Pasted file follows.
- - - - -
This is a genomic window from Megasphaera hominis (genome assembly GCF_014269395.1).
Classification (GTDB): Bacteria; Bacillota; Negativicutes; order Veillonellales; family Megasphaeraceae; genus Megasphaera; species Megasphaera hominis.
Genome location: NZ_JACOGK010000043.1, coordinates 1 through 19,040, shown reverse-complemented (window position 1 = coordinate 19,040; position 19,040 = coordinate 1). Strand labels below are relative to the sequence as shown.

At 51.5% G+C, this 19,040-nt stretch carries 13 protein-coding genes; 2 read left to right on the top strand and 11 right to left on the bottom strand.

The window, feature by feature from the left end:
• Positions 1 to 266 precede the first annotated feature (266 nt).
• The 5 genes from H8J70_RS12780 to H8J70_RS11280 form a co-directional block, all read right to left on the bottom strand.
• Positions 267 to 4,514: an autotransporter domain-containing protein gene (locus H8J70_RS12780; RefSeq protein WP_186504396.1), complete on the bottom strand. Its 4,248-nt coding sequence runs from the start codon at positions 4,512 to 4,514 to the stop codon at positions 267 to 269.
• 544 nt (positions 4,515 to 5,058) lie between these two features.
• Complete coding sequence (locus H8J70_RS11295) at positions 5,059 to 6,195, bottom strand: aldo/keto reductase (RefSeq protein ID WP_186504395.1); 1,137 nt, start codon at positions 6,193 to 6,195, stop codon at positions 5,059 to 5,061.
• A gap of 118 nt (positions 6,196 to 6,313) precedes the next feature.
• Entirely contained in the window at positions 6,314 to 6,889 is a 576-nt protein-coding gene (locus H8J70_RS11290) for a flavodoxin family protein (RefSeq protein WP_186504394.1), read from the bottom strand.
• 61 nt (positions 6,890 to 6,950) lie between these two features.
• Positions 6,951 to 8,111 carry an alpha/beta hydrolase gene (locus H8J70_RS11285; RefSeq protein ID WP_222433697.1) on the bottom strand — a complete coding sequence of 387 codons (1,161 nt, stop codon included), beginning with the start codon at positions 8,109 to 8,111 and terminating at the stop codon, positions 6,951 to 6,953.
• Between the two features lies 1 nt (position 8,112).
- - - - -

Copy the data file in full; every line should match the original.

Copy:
This is a genomic window from Megasphaera hominis (genome assembly GCF_014269395.1).
Classification (GTDB): Bacteria; Bacillota; Negativicutes; order Veillonellales; family Megasphaeraceae; genus Megasphaera; species Megasphaera hominis.
Genome location: NZ_JACOGK010000043.1, coordinates 1 through 19,040, shown reverse-complemented (window position 1 = coordinate 19,040; position 19,040 = coordinate 1). Strand labels below are relative to the sequence as shown.

At 51.5% G+C, this 19,040-nt stretch carries 13 protein-coding genes; 2 read left to right on the top strand and 11 right to left on the bottom strand.

The window, feature by feature from the left end:
• Positions 1 to 266 precede the first annotated feature (266 nt).
• The 5 genes from H8J70_RS12780 to H8J70_RS11280 form a co-directional block, all read right to left on the bottom strand.
• Positions 267 to 4,514: an autotransporter domain-containing protein gene (locus H8J70_RS12780; RefSeq protein WP_186504396.1), complete on the bottom strand. Its 4,248-nt coding sequence runs from the start codon at positions 4,512 to 4,514 to the stop codon at positions 267 to 269.
• 544 nt (positions 4,515 to 5,058) lie between these two features.
• Complete coding sequence (locus H8J70_RS11295) at positions 5,059 to 6,195, bottom strand: aldo/keto reductase (RefSeq protein ID WP_186504395.1); 1,137 nt, start codon at positions 6,193 to 6,195, stop codon at positions 5,059 to 5,061.
• A gap of 118 nt (positions 6,196 to 6,313) precedes the next feature.
• Entirely contained in the window at positions 6,314 to 6,889 is a 576-nt protein-coding gene (locus H8J70_RS11290) for a flavodoxin family protein (RefSeq protein WP_186504394.1), read from the bottom strand.
• 61 nt (positions 6,890 to 6,950) lie between these two features.
• Positions 6,951 to 8,111 carry an alpha/beta hydrolase gene (locus H8J70_RS11285; RefSeq protein ID WP_222433697.1) on the bottom strand — a complete coding sequence of 387 codons (1,161 nt, stop codon included), beginning with the start codon at positions 8,109 to 8,111 and terminating at the stop codon, positions 6,951 to 6,953.
• Between the two features lies 1 nt (position 8,112).